Clare Bowditch – singer, storyteller and actor – recently released a biography titled, Your Own Kind of Girl.   In the book, which she had been attempting to write since she was 21, Clare discusses how she dealt with her inner critic which was all encompassing and destructive.  Clare writes that the book is “about the stories we tell ourselves, and what happens when we believe them”.  She lived in hope that someone would tell her that she was “more than” her grief, her failures and the negative stories about herself that she constantly carried in her head.  Clare explained that the title of the book is drawn from a song she wrote in 2008 and, to this day, she is immensely moved by the lyrics in the second verse, including the words, “You are fine, you’re more than enough”.  The book is about her painful journey to come to this realisation – a journey that is a common story for many people, particularly women.

The debilitating effects of the inner critic

In an earlier blog post, I spoke about the negative self-stories that we perpetuate, partly because our brain has a negative bias but also because of social pressures and the materialistic values that are propagated on an hourly basis through intrusive advertising and image making in videos and films.  Our self-stories can undermine our self-esteem, entrap us in a sense of helplessness and create a negative spiral leading to anxiety and depression.  These stories, often based on irrational fears, can become deeply ingrained and extremely difficult to shift.  They can blind us to creative options, block the realisation of our potential and harm our interpersonal relations.

Self-compassion to overcome the inner critic and negative self-stories

Tara Brach recently released a book titled Radical Compassion: Learning to Love Yourself and the World with the practice of R.A.I.N.  This meditation practice involves four basic steps – recognise, accept, investigate and nurture.  Tara provides a brief example of this process in a 9-minute, guided meditation, Reflection: Healing Self-Blame.   Below are some of the key points in this meditation that is based on the R.A.I.N. approach:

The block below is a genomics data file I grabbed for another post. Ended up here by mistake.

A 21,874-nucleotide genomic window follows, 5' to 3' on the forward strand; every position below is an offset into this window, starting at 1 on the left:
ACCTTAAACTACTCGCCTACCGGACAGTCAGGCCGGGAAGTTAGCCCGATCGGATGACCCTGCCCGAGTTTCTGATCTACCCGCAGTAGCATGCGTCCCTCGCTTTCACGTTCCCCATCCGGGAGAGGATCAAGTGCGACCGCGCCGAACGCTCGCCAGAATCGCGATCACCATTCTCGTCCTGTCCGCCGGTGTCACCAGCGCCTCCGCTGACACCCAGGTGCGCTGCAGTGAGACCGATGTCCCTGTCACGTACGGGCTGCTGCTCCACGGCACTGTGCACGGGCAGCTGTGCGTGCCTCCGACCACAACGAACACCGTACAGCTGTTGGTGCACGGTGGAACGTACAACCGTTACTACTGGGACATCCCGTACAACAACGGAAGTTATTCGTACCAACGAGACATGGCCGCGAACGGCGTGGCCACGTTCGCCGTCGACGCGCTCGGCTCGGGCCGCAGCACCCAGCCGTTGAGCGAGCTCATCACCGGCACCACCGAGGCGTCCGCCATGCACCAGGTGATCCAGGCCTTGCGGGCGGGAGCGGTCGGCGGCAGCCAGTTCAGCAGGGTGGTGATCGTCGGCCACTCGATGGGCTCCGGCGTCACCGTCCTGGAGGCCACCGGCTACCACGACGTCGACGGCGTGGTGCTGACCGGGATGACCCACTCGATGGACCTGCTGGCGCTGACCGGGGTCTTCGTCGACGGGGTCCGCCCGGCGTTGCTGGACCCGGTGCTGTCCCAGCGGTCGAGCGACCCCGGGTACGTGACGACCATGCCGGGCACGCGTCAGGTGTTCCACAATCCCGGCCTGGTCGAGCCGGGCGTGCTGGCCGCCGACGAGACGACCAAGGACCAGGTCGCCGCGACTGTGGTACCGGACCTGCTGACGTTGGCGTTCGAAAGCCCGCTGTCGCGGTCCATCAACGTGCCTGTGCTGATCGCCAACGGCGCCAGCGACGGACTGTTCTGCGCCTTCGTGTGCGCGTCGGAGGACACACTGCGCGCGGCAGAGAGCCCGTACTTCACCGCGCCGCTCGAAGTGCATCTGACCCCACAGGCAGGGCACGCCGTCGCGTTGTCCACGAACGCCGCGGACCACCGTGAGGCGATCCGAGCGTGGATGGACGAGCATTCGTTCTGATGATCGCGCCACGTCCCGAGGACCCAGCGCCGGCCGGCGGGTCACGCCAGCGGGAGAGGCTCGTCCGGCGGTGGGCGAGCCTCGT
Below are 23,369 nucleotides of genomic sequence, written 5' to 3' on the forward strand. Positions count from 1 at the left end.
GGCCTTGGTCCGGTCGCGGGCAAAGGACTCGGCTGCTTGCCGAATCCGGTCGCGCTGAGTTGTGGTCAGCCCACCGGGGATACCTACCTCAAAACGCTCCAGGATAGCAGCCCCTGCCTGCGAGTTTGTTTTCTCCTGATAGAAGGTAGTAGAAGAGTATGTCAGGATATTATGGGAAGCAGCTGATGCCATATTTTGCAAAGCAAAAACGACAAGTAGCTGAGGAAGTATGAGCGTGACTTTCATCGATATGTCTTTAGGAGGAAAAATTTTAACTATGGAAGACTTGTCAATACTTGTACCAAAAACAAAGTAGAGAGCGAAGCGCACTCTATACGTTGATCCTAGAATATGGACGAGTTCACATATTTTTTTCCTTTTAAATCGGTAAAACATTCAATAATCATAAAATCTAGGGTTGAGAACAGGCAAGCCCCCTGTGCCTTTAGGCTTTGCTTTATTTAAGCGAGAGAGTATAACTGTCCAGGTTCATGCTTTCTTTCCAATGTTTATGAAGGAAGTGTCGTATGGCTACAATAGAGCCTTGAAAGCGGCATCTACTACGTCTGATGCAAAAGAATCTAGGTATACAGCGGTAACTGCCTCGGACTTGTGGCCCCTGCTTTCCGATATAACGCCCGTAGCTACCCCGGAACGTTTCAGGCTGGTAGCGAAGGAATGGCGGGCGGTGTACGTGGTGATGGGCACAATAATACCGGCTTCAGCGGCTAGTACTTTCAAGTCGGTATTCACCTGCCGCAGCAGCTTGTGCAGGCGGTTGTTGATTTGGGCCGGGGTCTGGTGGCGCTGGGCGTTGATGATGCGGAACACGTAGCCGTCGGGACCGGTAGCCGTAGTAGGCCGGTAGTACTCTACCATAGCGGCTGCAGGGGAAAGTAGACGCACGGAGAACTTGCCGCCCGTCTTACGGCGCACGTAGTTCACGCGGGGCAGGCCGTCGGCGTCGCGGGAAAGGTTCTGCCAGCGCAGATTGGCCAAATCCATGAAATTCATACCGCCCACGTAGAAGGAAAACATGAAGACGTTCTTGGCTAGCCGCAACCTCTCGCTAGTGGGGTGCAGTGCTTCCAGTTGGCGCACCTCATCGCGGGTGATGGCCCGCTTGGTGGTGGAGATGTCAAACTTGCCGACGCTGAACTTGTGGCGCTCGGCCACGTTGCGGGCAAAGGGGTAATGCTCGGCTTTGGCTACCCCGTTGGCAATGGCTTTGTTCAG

• The starting point is to recognise some aspect of your life where your inner critic is active.  It does not have to be a major example of self-denigration – it could be some relatively minor self-critique, e.g. focusing on your failure sometimes to really listen to someone or diverting a conversation to establish your credentials.   The important thing is to have a focus for this meditation.  More complete self-awareness can grow out of recognising even a small aspect of the inner critic in our life – this can puncture a hole in the wall of self-protection that blocks our self-realisation. 
  • As we progress in the meditation, we come to a point of self-acceptance. This involves acknowledging what we say and do but also accepting that we have an innate goodness and that we are not defined by our thoughts – that we are “more than” our negative self-evaluation.  In Clare’s words, “You are fine, you’re more than enough”.
  • Our investigation of the impacts of our inner critic extends to recognising bodily sensations as well as feelings that flow from the inroads that negative self-stories make on our sense of self-worth.  We can experience tension in our muscles, pain (e.g. in our arms, neck and back), headaches or a nervous twitch when our inner critic is running rampant in our thoughts.  A body scan and progressive tension release can help here.  The key thing is to experience the impact of our negative self-story in a holistic way – this builds awareness and increases our understanding of the negative impacts of our inner critic.